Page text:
How to declare and use enumeration in C#


  • An enumeration defines a set of related constants. Each constant is known as a member of the enumeration.
  • By default, an enumeration uses the int type and sets the first constant to 0, the second to 1, and so on.
  • To use one of the other integer data types, you can code a colon after the enumeration name followed by the data type.
  • To specify other values for the constants, you can code an equals sign after the constant name followed by the integer value.

Enumeration Diagram

Figure CS-47: C# Enumeration Declaration and Example Usage

How to Work with Nullable Types in C#


  • A nullable type is a value type that can store a null value. Null values are typically used to indicate that the value of the variable is unknown.
  • To declare a nullable type, code a question mark (?) immediately after the keyword for the value type.
  • If you use a variable with a nullable type in an arithmetic expression and the value of the variable is null, the result of the arithmetic expression is always null.
  • You can only declare value types as nullable types. However, because reference types (such as strings) can store null values by default, there's no need to declare reference types as nullable, and your code won't compile if you try to do that.
How to Declare a Value Type that can Contain Null Values
	int? Quantity;
	Quantity = null;
	Quantity = 0;
	Quantity = 20;
How to Check if a Nullable Value Type Contains a Value
	bool HasValue = Quantity.HasValue;
How to get the Value of a Nullable Type
	int Qty = Quantity.Value;
How to use Nullable Types in Arithmetic Expressions
	double? Sales1 = 3267.58;
	double? Sales2 = null;
	double? SalesTotal = Sales1 + Sales2;	// result = null

Figure CS-48: C# Null Value Type Declarations and Examples

C# Program #2 Invoice Total 2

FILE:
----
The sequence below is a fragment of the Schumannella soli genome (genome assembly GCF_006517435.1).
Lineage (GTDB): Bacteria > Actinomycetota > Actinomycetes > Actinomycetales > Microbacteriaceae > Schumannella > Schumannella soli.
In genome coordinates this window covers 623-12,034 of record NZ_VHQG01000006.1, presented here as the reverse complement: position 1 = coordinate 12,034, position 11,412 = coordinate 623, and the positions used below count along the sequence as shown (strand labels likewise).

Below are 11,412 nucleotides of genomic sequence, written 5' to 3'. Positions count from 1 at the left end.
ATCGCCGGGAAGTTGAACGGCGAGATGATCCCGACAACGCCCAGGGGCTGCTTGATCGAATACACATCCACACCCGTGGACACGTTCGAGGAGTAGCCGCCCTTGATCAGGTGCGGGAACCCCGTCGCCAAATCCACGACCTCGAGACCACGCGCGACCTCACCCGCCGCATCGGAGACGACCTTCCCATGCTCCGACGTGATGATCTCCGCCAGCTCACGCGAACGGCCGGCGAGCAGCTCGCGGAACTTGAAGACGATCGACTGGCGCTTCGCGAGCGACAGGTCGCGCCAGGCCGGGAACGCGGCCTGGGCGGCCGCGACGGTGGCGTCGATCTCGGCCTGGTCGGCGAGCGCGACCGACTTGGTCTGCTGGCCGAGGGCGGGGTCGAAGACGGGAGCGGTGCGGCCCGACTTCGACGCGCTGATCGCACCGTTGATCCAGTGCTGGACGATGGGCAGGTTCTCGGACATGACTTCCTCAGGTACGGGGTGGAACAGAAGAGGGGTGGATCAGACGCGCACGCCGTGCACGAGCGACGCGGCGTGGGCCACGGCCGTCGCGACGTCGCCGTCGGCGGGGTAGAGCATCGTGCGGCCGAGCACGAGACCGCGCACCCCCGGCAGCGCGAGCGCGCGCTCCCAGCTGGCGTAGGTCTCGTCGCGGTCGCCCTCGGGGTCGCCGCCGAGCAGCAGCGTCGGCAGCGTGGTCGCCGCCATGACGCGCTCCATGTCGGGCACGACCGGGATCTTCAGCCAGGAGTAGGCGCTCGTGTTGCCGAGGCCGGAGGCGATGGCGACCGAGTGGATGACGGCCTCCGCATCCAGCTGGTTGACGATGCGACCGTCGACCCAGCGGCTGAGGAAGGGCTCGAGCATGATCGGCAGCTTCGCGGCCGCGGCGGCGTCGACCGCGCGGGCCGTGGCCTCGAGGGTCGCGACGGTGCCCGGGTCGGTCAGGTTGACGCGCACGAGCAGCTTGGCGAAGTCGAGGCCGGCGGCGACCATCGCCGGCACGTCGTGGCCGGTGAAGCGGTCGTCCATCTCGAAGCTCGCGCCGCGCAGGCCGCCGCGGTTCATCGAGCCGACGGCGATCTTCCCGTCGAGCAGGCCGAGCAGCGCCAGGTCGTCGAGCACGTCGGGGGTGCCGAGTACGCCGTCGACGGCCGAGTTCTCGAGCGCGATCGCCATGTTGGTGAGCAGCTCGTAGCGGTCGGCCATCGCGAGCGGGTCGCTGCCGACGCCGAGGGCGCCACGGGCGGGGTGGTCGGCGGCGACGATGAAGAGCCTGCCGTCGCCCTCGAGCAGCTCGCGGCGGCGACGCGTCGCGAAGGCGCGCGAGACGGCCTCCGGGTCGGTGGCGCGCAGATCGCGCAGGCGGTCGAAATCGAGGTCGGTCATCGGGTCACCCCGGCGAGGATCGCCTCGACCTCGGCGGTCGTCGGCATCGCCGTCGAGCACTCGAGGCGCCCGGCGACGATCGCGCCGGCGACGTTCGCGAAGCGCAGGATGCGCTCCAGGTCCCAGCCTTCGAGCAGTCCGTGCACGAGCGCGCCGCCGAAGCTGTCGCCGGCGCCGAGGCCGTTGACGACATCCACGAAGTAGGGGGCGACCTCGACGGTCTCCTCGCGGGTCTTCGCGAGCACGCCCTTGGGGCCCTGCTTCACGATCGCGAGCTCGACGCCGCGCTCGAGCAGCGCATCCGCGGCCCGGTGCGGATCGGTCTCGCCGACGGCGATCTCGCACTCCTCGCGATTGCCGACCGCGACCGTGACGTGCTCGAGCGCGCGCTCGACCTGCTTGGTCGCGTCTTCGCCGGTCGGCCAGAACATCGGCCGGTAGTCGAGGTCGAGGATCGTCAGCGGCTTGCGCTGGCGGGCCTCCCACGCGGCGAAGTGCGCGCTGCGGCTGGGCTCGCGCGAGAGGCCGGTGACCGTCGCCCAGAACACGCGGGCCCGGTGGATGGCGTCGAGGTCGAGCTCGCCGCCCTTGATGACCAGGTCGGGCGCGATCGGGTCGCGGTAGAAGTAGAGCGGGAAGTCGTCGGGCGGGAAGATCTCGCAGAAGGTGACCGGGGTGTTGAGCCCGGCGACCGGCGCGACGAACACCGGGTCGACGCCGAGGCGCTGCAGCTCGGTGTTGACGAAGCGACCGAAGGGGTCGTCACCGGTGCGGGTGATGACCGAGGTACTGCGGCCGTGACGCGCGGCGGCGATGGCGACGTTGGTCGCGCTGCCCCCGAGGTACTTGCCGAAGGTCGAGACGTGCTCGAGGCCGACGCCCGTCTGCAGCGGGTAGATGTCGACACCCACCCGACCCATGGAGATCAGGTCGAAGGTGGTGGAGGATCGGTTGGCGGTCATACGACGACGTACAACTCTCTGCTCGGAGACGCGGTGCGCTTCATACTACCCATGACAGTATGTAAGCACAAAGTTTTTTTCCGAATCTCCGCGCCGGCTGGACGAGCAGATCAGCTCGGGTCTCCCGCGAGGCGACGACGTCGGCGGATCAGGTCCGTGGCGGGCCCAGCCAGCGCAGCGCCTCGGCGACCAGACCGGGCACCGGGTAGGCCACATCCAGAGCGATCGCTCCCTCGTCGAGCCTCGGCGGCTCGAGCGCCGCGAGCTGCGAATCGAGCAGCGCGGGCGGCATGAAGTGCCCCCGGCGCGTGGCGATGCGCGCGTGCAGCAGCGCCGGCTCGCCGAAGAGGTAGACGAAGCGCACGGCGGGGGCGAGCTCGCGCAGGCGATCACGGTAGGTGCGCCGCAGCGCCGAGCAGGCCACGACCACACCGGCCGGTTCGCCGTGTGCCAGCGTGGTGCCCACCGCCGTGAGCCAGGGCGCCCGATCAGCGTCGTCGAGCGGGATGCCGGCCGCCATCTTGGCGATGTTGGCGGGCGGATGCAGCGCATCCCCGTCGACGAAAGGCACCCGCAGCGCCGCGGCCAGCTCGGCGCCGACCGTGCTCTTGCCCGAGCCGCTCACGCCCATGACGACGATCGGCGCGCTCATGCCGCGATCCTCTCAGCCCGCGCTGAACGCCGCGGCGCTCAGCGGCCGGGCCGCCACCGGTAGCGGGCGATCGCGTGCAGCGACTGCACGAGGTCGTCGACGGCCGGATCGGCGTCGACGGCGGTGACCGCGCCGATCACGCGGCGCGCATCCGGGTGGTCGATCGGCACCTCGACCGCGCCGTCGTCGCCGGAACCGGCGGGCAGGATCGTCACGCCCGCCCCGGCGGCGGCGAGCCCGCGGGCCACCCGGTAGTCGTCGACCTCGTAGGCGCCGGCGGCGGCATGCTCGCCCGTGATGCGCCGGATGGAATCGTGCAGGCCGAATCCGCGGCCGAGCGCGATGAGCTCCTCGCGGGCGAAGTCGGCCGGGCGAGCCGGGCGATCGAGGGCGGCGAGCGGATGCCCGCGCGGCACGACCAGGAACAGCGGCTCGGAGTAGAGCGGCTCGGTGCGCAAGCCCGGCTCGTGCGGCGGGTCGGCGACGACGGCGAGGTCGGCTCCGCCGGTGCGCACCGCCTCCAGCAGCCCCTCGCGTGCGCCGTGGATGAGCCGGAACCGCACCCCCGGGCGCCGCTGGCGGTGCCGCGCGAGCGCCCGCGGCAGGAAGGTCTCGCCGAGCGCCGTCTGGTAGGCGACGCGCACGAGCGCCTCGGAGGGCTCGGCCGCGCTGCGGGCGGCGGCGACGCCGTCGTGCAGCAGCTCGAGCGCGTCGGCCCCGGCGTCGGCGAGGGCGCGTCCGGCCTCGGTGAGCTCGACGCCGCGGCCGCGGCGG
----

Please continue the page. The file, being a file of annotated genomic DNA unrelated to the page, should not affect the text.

In order to solidify some of the concepts worked on in the last section. We will expand on the Invoice Total Program, and call it Invoice Total 2. If you have closed out Visual Studio, open the project as indicated in the diagram below:

VS2008 Splash Screen

Figure CS-49: Opening a Recent Project in Visual Studio 2008

The form needs 3 more TextBoxes, 3 more labels and 1 more button. Add the controls to the form and change the properties as indicated in the diagram below:

Invoice Total Form

Figure CS-50: Design Form for Invoice Total #2

The table below is a summary of the controls that need to be added in tabular form:

Control Type Property to be Changed New Value
Label Text Number of Invoices
TextBox (Name) txtNumberOfInvoices
Label Text Total of Invoices
TextBox (Name) txtTotalOfInvoices
Label Text Invoice Average
TextBox (Name) txtInvoiceAverage
Button (Name) btnClearTotals

Figure CS-51: New Controls and Properties for Invoice #2 Form

Once the controls have been placed on the form, and the property values modified as indicated in Figures CS-50 & CS-51. Modify the code to accomodate the variables with Class Scope and the additional controls as indicated in the diagram below:

Code Listing

Figure CS-52: Invoice Total #2 Code Listing

When the code has been entered, and all errors have been eliminated start the program running by pressing <F5> or the Start Debugging Icon: Start Debugging Symbol. The form should display similar to the illustration below:

Invoice Total At Runtime

Figure CS-53: Extended Invoice Form At Runtime

The values of $200, $300 & $400 were entered at runtime into the form illustrated above. Notice that since the NumberOfInvoices and TotalOfInvoices have Class Scope the values continue to exist even after the Process Event of btnCalculate has terminated.